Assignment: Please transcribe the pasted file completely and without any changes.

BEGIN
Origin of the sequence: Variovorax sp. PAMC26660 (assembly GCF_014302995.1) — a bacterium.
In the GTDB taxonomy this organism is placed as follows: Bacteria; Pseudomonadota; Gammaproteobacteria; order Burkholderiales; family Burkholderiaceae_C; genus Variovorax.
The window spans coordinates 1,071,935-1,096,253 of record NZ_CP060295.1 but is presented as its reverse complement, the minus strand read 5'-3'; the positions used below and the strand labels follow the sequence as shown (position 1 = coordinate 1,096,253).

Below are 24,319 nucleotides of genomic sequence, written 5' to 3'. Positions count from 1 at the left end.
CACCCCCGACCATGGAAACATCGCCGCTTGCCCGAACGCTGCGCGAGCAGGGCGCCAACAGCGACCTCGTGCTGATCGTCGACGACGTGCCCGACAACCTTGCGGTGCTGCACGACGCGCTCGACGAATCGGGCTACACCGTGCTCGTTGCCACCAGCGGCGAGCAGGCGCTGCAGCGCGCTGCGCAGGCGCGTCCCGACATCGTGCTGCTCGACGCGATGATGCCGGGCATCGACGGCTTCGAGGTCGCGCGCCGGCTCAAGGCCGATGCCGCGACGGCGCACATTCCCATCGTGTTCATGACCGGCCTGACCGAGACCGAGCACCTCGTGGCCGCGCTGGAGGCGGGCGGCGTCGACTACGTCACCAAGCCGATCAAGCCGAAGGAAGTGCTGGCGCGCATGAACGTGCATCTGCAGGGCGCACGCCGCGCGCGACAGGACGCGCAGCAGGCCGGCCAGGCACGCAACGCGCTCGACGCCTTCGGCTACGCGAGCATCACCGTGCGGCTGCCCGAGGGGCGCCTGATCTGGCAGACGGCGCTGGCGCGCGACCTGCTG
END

Origin of the sequence: Variovorax sp. PAMC26660 (assembly GCF_014302995.1) — a bacterium.
In the GTDB taxonomy this organism is placed as follows: Bacteria; Pseudomonadota; Gammaproteobacteria; order Burkholderiales; family Burkholderiaceae_C; genus Variovorax.
The window spans coordinates 1,071,935-1,096,253 of record NZ_CP060295.1 but is presented as its reverse complement, the minus strand read 5'-3'; the positions used below and the strand labels follow the sequence as shown (position 1 = coordinate 1,096,253).

Below are 24,319 nucleotides of genomic sequence, written 5' to 3'. Positions count from 1 at the left end.
CACCCCCGACCATGGAAACATCGCCGCTTGCCCGAACGCTGCGCGAGCAGGGCGCCAACAGCGACCTCGTGCTGATCGTCGACGACGTGCCCGACAACCTTGCGGTGCTGCACGACGCGCTCGACGAATCGGGCTACACCGTGCTCGTTGCCACCAGCGGCGAGCAGGCGCTGCAGCGCGCTGCGCAGGCGCGTCCCGACATCGTGCTGCTCGACGCGATGATGCCGGGCATCGACGGCTTCGAGGTCGCGCGCCGGCTCAAGGCCGATGCCGCGACGGCGCACATTCCCATCGTGTTCATGACCGGCCTGACCGAGACCGAGCACCTCGTGGCCGCGCTGGAGGCGGGCGGCGTCGACTACGTCACCAAGCCGATCAAGCCGAAGGAAGTGCTGGCGCGCATGAACGTGCATCTGCAGGGCGCACGCCGCGCGCGACAGGACGCGCAGCAGGCCGGCCAGGCACGCAACGCGCTCGACGCCTTCGGCTACGCGAGCATCACCGTGCGGCTGCCCGAGGGGCGCCTGATCTGGCAGACGGCGCTGGCGCGCGACCTGCTG